The Search for Sailboat Stability: Reflections on the Sydney-Hobart Race, 2004
“Safety Moments, presented at CCA Stations and Posts”
By Chuck Hawley, San Francisco Station
(The following story was written about 18 years ago, after the Sydney-Hobart race in 2004. The issues raised regarding keel failures on race boats, as well as some cruising boats, have continued to this day. World Sailing maintains a list of keel failures from 1983 to the present which includes 93 documented cases of keel failures resulting in 29 fatalities.)
In 2004, the Sydney-Hobart Yacht Race proved once again to be a gear-buster. Held in the Australian Summer, this annual race has had more than its share of heavy wind conditions, causing boats to abandon the race, lose their masts, occasionally sink, and on rare occasions, fatalities. The most recent heavy weather race was in 1998, which has become almost as famous as the Fastnet Race in 1979 as a test of boat construction, seamanship, and sailor’s bravery.
The 2004 race will probably be regarded as a “moderate” race compared to previous years, but it was memorable due to the failure that happened to one of the boats favored to finish first in the 628 mile race. Skandia, the winner of the 2003 race and a state of the art 30 meter (98 foot) sloop, was leading the race as conditions deteriorated on the first day. That’s when the crew discovered that the canting keel’s hydraulic cylinder was beginning to fail.
A note about recent sailboat designs and “canting” keels: Since sailors began to apply sail power to move a boat through the water, stability has been both desirable and challenging. A boat with too little stability simply rolls over when sail area is applied, unless sailing more or less downwind. The Polynesians discovered that you could put a second hull on the downwind side of a sailboat and create stability using buoyancy (and catamarans and trimarans have continued to be the fastest designs of all to this day.) In European ship design, more emphasis was put on creating stability using heavy weight in the bottom of the ship in the form of ballast or a lead or iron keel. As the ship began to heel, the keel swung away from the center of buoyancy of the vessel, and caused a force to be exerted which balanced the force of the sails.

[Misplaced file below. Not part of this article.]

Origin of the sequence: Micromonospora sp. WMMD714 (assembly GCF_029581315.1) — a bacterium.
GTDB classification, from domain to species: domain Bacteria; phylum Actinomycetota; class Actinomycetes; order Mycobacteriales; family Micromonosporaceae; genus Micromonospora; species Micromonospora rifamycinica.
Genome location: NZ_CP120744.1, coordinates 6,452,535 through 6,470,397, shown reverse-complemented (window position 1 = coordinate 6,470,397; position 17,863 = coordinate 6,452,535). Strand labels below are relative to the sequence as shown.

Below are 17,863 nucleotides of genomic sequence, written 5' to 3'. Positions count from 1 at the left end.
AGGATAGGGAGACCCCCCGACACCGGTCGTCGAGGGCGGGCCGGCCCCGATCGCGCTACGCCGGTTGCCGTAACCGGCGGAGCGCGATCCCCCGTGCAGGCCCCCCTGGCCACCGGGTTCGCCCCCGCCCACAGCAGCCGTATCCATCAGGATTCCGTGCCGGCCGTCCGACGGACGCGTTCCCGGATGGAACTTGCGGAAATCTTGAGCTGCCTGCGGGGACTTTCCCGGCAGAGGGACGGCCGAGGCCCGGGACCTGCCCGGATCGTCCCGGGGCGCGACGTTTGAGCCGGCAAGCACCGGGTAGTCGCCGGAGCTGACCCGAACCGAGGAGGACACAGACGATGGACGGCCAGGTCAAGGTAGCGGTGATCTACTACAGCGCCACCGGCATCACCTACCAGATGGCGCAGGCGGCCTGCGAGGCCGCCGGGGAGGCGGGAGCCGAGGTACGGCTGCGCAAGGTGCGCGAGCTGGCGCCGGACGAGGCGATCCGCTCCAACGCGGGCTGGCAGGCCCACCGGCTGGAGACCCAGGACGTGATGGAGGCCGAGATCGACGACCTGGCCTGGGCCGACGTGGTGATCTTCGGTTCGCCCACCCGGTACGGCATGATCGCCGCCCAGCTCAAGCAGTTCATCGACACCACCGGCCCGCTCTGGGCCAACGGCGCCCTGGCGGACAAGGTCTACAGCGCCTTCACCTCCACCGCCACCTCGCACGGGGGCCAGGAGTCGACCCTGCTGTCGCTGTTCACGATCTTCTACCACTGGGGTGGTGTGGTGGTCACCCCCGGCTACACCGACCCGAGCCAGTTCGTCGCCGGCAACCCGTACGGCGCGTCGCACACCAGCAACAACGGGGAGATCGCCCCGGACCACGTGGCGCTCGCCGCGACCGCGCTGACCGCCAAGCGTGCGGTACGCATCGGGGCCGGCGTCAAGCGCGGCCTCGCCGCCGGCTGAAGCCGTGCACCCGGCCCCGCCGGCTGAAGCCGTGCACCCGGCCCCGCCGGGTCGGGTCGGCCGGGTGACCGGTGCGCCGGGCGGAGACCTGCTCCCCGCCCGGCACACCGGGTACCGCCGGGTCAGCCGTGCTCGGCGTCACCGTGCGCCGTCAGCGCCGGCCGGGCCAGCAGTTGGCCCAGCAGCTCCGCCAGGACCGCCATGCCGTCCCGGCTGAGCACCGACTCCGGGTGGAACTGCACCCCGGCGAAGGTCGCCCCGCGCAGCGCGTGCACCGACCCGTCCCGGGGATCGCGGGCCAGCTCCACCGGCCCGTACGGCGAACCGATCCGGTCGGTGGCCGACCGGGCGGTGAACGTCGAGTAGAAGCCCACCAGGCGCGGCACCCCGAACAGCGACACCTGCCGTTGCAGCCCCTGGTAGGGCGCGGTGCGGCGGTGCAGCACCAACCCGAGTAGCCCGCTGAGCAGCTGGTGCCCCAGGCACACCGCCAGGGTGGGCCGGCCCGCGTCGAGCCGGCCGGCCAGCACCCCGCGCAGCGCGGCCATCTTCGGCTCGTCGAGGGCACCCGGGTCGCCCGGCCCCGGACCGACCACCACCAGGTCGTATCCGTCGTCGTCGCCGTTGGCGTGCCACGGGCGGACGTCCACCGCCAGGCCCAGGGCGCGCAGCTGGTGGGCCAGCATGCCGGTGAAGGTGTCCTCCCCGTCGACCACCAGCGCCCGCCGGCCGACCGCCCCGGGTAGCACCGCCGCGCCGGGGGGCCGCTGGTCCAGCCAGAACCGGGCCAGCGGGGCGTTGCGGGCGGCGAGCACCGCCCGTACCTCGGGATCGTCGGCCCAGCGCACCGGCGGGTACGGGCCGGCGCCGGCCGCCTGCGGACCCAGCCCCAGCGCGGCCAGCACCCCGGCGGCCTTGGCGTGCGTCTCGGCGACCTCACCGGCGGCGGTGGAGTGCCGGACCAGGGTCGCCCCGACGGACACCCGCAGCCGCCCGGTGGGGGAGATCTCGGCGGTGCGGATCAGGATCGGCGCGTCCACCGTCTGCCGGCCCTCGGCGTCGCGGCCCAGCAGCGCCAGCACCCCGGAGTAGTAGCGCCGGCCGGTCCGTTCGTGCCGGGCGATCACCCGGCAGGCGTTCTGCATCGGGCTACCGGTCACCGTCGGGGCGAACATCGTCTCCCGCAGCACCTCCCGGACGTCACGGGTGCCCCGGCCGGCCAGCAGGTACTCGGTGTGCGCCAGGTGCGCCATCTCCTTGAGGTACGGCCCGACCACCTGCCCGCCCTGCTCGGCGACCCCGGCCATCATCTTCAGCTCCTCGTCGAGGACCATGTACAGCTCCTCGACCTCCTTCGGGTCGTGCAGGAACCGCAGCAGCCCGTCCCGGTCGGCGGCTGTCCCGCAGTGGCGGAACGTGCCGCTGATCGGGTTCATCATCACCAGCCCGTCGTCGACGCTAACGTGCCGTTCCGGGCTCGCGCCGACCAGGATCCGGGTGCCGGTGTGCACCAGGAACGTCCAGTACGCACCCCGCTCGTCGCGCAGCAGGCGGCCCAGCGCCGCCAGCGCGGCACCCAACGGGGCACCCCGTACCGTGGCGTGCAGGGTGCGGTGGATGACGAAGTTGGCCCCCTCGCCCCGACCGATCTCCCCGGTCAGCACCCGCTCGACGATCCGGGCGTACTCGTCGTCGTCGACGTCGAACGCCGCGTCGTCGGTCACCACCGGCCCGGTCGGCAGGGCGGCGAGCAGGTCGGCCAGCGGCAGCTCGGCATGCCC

The problem with using keels or ballast is that it is heavy, and heavy boats are generally slower compared lighter boats. In racing boat design, where every pound of unnecessary weight is seen as “the enemy”, designers began to concentrate the weight lower in the water by increasing the draft of the sailboat and by putting all of the weight in a mass at the very bottom. A famous French sailor, Eric Tabarly, went so far as to make a keel out of spent uranium due to its density compared to iron or lead. The trend towards small deep keels was apparent in the IACC or International America’s Cup Class boats, where 80%+ of their total weight is in a torpedo-shaped bulb about 12’ below the waterline. This trend has continued with boats like the former Volvo 70 Pyewacket with its 19’ draft.
Water ballast is the other technique used to increase stability: seawater is pumped into tanks lining the windward side of the boat to create temporary “rail weight” which increases the stability of the boat. What’s great about water ballast is that it can be easily dumped back into the ocean when not needed, thus resulting in a lightweight boat.